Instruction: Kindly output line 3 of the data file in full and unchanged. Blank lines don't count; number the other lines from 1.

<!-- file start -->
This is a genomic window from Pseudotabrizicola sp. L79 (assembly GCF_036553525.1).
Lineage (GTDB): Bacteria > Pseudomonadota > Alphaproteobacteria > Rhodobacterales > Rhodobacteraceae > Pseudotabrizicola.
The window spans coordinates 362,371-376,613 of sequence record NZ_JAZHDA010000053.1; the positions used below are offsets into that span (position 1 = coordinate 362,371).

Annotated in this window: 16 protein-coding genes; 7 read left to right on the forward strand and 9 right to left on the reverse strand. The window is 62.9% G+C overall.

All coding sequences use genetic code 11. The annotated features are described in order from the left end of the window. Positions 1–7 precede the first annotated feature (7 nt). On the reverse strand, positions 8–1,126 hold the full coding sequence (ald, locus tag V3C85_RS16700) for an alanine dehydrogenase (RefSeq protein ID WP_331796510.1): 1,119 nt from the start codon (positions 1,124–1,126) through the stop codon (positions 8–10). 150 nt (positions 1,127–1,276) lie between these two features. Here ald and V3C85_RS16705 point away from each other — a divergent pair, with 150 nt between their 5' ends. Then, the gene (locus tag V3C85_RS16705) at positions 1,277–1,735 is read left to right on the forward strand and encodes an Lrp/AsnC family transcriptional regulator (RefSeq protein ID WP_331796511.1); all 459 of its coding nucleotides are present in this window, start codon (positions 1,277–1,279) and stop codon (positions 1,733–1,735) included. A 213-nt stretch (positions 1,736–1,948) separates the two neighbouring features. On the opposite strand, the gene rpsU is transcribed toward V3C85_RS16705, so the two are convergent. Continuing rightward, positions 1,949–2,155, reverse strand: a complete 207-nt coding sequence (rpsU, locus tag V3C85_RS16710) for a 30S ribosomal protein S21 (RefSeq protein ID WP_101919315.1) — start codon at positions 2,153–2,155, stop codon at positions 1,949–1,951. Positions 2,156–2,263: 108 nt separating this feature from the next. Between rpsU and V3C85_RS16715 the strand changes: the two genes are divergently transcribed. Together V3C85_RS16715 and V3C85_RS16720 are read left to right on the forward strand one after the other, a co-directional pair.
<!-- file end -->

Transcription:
The window spans coordinates 362,371-376,613 of sequence record NZ_JAZHDA010000053.1; the positions used below are offsets into that span (position 1 = coordinate 362,371).